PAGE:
eikon Sat 30-Jun-07 16:19:02

Yes - Noddy - looked at overcount - but their process would take 3 months - and I really dont want to take that long.
I am really motivated and think that I could do this if I had a structured plan.......
50% sounds like a huge drop? Was thinking of something like 24 cutting to 20 to 16 to 12 etc etc every 3 days - what does anyone think?

eikon Sat 30-Jun-07 16:20:33

Who............ I think perhaps NA is a bit "heavy" for nurofen plus? Surely it cant be as bad as heroin to withdraw from? My doc seemed to think I could just stop.
But - I wont go back to the doc - cos surely I should be able to do this? Anyway - would like to give it a darn good try............

CarGirl Sat 30-Jun-07 16:30:45

I think at first cutting down will be easy I think giving it up altogether very difficult. That is based on me trying to give up caffeine, it was very easy to half it but going without altogether gives my huge headaches that I cannot function with??? Perhaps go down to 16 for 5 days then cut out out one every other dosage time for 5 days etc etc ?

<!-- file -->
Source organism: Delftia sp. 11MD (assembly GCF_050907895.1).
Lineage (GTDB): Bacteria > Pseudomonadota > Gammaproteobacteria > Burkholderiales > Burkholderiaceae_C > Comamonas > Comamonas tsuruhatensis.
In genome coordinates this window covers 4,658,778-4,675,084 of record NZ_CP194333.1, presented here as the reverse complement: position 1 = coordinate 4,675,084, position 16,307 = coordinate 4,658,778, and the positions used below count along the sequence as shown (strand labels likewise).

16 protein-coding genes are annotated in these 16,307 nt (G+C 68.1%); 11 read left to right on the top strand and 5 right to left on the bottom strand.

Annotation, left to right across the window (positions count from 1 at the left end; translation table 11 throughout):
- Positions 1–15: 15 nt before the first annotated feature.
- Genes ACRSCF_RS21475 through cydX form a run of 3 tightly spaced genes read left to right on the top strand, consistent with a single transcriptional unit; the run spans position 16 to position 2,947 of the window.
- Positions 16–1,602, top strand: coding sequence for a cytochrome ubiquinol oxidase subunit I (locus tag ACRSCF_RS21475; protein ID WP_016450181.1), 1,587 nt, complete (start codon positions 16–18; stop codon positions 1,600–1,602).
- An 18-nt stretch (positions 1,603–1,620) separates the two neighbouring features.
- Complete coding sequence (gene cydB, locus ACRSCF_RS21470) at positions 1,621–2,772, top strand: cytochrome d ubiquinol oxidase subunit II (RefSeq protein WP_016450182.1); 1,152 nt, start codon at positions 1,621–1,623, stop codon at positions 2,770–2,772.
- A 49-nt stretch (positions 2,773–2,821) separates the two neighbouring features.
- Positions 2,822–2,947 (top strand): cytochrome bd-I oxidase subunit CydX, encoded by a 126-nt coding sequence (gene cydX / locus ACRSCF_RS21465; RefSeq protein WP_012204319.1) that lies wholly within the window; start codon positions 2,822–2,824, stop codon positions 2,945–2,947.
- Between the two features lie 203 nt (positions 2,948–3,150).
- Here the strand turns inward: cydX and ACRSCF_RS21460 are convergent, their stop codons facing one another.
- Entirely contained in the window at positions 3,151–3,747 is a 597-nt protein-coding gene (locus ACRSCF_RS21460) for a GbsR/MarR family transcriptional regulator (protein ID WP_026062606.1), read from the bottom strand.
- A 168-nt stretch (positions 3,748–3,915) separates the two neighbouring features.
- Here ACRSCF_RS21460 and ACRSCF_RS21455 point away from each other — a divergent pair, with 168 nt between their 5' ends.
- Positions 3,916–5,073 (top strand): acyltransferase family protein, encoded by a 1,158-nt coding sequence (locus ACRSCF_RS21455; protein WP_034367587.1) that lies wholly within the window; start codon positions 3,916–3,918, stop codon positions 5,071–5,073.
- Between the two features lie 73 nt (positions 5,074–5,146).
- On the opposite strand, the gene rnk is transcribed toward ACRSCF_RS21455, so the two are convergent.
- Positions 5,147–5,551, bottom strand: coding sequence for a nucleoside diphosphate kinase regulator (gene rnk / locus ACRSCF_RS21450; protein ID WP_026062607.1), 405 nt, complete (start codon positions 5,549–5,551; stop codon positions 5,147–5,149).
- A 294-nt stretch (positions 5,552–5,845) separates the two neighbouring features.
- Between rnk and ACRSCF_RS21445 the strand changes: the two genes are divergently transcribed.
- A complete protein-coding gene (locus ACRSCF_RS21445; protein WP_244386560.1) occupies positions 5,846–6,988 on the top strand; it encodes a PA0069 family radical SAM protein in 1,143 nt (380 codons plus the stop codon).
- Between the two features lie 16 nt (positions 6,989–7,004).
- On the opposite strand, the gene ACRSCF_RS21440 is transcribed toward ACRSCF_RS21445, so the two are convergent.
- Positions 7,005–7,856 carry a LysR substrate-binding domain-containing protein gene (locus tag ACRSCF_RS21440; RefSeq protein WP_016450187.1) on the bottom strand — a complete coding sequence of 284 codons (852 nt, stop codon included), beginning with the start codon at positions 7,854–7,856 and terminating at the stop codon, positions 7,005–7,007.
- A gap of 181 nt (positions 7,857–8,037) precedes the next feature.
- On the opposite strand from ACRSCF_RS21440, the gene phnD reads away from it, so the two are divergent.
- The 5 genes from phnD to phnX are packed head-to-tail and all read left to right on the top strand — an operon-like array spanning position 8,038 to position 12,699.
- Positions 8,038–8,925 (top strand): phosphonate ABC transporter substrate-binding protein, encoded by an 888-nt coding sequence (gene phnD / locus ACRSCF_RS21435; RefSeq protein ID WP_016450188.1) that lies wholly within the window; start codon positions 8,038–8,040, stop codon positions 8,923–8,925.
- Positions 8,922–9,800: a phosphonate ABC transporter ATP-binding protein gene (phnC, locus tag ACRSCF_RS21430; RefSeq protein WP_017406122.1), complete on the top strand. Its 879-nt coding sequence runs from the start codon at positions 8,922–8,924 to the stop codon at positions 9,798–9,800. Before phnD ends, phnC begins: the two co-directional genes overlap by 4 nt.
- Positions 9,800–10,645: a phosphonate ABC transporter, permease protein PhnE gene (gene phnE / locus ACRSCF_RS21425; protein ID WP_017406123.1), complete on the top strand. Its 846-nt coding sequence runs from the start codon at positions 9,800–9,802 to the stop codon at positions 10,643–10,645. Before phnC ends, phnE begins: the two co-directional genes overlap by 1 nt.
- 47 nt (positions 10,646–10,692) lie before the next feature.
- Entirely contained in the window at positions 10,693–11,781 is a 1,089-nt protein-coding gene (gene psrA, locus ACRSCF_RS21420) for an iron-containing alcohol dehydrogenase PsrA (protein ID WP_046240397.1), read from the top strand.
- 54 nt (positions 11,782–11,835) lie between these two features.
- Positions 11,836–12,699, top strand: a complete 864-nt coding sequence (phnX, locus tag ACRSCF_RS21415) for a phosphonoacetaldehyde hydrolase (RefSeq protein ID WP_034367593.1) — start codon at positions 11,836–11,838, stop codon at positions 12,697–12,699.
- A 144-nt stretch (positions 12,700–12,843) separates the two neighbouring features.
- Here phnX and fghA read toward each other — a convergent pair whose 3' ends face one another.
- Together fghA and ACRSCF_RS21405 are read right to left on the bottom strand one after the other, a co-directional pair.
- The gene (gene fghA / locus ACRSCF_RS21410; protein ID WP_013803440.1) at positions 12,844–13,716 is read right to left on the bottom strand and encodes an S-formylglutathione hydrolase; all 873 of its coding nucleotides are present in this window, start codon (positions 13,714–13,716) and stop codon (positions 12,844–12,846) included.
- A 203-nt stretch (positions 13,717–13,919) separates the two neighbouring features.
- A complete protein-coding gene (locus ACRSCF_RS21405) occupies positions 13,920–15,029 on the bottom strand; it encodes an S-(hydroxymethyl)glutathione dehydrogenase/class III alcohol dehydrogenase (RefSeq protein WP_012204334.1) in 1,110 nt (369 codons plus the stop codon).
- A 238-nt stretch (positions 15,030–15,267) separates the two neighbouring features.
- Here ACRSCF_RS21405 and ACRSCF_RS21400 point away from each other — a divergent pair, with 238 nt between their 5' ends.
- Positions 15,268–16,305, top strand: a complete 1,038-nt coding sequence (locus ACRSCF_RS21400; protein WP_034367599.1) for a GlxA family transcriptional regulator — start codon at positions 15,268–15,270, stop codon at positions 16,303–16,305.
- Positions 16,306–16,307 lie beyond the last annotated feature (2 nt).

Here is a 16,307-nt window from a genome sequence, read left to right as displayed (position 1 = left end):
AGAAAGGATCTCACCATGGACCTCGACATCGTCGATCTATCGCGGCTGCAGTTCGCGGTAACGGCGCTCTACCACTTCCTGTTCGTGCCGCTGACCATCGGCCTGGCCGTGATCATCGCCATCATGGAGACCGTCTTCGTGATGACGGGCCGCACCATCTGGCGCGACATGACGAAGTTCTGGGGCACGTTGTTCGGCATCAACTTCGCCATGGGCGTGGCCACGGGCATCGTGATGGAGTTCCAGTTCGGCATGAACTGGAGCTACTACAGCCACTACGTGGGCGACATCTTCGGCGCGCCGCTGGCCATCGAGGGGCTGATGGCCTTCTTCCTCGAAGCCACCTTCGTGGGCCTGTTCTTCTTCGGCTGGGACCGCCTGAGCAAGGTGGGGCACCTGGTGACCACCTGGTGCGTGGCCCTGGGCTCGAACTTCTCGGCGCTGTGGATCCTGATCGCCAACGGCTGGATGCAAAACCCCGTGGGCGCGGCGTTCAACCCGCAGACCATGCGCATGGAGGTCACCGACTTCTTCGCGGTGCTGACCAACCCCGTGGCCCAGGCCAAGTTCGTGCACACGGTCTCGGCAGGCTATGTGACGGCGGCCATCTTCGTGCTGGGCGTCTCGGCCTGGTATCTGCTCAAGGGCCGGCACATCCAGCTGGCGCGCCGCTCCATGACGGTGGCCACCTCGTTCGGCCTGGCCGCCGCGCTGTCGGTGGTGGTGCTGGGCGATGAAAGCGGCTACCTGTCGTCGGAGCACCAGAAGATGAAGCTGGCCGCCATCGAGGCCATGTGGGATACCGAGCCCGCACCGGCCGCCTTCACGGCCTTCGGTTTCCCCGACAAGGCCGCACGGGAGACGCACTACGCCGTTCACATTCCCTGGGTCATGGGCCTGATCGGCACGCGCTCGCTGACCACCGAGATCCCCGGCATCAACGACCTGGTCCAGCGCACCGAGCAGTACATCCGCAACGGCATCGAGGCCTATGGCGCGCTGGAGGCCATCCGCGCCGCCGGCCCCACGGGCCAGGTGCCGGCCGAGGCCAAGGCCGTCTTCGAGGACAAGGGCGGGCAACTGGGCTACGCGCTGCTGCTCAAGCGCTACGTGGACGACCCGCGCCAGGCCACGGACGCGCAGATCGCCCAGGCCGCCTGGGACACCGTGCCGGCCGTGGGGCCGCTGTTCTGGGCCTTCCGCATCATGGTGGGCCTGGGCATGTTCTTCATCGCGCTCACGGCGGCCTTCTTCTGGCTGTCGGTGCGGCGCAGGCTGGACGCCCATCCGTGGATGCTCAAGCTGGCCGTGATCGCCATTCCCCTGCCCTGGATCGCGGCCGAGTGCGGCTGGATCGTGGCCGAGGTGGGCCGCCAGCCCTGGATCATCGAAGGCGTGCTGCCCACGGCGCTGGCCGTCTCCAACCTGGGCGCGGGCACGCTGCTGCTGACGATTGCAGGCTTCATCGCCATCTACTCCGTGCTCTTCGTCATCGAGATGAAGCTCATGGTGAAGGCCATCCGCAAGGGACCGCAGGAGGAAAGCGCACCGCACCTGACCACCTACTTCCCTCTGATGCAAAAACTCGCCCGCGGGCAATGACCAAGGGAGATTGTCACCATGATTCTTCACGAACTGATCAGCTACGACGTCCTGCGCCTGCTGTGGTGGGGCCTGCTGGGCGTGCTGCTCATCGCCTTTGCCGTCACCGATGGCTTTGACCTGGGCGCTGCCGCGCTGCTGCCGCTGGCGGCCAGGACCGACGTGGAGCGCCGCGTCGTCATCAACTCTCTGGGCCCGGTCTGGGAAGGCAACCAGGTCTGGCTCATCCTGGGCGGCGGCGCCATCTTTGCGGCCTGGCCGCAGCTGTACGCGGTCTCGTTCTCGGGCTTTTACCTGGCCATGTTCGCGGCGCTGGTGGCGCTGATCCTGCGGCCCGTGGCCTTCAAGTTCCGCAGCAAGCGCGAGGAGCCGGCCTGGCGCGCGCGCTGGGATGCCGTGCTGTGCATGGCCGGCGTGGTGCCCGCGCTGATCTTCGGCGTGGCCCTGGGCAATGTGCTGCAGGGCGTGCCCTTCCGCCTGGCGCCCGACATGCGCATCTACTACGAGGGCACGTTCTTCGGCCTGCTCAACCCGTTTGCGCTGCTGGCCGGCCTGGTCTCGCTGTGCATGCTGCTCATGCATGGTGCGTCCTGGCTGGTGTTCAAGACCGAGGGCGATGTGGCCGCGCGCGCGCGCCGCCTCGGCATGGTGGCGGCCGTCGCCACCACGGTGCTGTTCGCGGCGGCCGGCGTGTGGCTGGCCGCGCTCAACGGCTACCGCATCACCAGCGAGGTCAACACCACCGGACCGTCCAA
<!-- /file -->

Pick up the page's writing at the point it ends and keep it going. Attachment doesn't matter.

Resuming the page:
AttilaTheMeerkat Sat 30-Jun-07 16:41:13


Nurofen plus dependence/addiction is one of the most common in terms of painkiller addiction.

It took my friend several months (that was around three months and she had been taking them for far less time than you have) to get off such codeine pills - many people do not realise how addictive they can actually be. Your GP is certainly ignorant of how they can cause such damage.

This is not a quick process at all to come off them; you will do your body less harm by doing the Overcount plan over the three months. I would not attempt to decrease your own dosage gradually without any medical support. You have tried to cut down once already and that attempt failed. If you want to stay off them permanently you will have to put the time in; its not going to be at all easy for you and there are no quick fixes.

Jaybay Sat 30-Jun-07 16:47:24

Hi, was on some antidepressants about 10 yrs ago. Found it very difficult to come off them. I reduced slowly at first and once my body started to get used to the reduction it was easier to decrease the dose. At the same time I also decided to help myself by visiting a lady of alternative medicine who advised me that I needed to cut down on carbs and advised me to take certain supplements to my diet (found easily at my local health shop). This certainly helped me. I also took up walking for an hour everyday. The exercise helped too. Good luck! I am sure you can do this as you sound so positive and by asking for help shows how determined you are.